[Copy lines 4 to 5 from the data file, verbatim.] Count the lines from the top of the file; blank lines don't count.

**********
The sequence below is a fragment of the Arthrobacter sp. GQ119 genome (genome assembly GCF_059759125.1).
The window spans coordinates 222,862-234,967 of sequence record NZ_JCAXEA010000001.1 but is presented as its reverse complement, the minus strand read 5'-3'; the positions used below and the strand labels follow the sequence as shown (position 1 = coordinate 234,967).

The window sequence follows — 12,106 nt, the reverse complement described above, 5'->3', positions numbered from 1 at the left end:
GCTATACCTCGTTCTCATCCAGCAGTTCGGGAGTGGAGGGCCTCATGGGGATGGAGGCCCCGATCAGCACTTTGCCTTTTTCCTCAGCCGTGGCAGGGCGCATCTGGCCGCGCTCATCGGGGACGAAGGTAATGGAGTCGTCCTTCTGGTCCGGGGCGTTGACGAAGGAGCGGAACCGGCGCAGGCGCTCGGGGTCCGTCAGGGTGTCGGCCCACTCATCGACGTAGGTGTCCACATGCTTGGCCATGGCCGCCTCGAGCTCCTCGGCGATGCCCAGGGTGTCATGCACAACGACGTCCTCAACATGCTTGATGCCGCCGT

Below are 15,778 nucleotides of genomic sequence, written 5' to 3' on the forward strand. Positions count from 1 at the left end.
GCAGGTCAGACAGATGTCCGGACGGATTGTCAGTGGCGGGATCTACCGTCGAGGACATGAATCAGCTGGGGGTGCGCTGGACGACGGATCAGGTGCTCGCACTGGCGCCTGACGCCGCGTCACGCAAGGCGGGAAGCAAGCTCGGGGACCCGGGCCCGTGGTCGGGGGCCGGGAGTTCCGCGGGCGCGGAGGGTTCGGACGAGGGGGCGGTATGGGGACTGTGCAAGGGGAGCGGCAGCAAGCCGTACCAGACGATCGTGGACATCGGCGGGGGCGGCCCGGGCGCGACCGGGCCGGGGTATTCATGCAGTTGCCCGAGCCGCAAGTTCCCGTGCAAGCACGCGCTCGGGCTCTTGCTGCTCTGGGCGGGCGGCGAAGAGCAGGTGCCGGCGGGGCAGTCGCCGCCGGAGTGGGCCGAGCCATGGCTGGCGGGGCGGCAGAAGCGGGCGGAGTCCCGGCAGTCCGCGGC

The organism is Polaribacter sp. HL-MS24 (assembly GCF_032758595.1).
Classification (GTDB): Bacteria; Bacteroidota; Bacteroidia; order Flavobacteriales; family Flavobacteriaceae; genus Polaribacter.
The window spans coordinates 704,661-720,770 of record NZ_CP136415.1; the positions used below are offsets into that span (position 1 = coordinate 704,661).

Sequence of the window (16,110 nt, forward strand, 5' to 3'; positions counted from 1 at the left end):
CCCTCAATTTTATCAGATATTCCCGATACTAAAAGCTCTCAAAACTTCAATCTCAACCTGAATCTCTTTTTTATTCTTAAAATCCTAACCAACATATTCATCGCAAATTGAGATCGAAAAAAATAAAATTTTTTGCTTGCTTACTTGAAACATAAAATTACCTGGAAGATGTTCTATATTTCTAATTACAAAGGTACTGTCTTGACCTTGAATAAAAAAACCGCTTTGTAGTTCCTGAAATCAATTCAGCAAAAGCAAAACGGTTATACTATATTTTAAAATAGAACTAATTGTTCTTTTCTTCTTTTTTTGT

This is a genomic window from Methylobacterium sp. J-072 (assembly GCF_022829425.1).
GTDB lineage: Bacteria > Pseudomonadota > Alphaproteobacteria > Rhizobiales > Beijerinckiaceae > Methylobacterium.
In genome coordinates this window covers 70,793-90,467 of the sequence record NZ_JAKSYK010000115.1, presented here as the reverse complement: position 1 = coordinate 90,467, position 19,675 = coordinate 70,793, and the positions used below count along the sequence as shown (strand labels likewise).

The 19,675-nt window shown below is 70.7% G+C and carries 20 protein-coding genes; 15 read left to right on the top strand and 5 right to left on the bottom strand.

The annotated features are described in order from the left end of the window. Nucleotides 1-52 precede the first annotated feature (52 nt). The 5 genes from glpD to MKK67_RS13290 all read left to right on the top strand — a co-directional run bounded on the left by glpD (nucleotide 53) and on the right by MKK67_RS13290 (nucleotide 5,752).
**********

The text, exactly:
GCTATACCTCGTTCTCATCCAGCAGTTCGGGAGTGGAGGGCCTCATGGGGATGGAGGCCCCGATCAGCACTTTGCCTTTTTCCTCAGCCGTGGCAGGGCGCATCTGGCCGCGCTCATCGGGGACGAAGGTAATGGAGTCGTCCTTCTGGTCCGGGGCGTTGACGAAGGAGCGGAACCGGCGCAGGCGCTCGGGGTCCGTCAGGGTGTCGGCCCACTCATCGACGTAGGTGTCCACATGCTTGGCCATGGCCGCCTCGAGCTCCTCGGCGATGCCCAGGGTGTCATGCACAACGACGTCCTCAACATGCTTGATGCCGCCGT

Below are 15,778 nucleotides of genomic sequence, written 5' to 3' on the forward strand. Positions count from 1 at the left end.